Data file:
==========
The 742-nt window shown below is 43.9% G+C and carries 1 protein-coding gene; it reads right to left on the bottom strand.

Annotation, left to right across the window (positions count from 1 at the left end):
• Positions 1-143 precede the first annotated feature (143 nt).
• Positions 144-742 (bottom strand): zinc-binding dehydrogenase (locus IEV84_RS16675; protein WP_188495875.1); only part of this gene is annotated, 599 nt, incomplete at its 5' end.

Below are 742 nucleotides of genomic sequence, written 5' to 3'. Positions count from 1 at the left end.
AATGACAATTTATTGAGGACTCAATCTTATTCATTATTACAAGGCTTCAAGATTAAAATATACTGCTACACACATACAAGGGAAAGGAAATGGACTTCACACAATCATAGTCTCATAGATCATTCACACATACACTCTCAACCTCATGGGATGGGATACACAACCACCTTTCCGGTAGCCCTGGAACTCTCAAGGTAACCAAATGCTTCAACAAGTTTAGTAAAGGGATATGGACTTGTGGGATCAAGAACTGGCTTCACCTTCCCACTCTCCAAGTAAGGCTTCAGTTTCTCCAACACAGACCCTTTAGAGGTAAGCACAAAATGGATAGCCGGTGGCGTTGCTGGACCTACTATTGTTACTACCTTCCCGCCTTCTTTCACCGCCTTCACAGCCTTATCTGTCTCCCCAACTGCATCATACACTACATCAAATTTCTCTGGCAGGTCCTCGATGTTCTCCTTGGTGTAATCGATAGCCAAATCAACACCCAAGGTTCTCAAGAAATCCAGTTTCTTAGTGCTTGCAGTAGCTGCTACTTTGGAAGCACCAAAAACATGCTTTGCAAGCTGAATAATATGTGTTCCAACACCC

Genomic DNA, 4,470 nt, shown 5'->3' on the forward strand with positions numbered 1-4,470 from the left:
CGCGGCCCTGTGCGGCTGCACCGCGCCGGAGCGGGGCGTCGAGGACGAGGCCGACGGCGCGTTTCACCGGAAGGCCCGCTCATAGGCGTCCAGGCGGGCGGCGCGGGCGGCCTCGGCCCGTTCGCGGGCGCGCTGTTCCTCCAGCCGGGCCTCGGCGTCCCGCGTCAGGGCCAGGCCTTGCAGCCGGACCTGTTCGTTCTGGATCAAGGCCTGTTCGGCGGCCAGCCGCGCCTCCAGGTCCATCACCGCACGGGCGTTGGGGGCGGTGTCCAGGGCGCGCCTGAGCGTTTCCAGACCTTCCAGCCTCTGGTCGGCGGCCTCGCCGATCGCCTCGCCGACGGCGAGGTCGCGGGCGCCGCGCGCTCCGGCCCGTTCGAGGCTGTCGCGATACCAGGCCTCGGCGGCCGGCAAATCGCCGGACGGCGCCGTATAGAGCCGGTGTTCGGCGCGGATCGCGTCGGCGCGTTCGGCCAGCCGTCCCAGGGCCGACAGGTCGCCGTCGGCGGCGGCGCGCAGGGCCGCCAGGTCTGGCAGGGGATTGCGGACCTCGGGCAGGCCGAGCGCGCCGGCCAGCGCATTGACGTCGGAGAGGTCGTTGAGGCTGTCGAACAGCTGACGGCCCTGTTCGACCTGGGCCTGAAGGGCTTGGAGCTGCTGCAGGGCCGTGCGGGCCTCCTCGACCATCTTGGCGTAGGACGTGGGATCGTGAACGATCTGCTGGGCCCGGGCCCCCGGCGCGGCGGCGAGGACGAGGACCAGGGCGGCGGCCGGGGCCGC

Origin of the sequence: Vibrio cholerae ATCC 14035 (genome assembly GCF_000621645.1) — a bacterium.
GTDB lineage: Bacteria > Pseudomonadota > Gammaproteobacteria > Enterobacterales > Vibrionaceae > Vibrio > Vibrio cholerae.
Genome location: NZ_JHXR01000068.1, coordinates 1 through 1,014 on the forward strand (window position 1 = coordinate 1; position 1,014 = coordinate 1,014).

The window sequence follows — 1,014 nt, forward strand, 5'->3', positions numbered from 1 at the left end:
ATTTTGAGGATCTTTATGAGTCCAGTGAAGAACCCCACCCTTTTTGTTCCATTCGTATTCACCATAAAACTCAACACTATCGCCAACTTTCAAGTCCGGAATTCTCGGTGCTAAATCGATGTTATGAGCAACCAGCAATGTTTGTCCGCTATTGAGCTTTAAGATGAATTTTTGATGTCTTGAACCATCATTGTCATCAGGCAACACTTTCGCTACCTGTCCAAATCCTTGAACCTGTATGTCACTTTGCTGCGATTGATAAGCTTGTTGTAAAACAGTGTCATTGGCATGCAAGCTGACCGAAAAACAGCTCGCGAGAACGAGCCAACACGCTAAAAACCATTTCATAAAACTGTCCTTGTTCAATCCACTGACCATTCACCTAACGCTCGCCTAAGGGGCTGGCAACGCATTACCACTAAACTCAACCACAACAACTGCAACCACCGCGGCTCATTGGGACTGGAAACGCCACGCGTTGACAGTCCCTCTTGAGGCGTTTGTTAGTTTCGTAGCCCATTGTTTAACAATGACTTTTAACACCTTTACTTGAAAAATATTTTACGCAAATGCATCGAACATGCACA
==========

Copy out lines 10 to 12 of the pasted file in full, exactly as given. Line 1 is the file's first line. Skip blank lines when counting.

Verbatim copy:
GTDB lineage: Bacteria > Pseudomonadota > Gammaproteobacteria > Enterobacterales > Vibrionaceae > Vibrio > Vibrio cholerae.
Genome location: NZ_JHXR01000068.1, coordinates 1 through 1,014 on the forward strand (window position 1 = coordinate 1; position 1,014 = coordinate 1,014).

The window sequence follows — 1,014 nt, forward strand, 5'->3', positions numbered from 1 at the left end: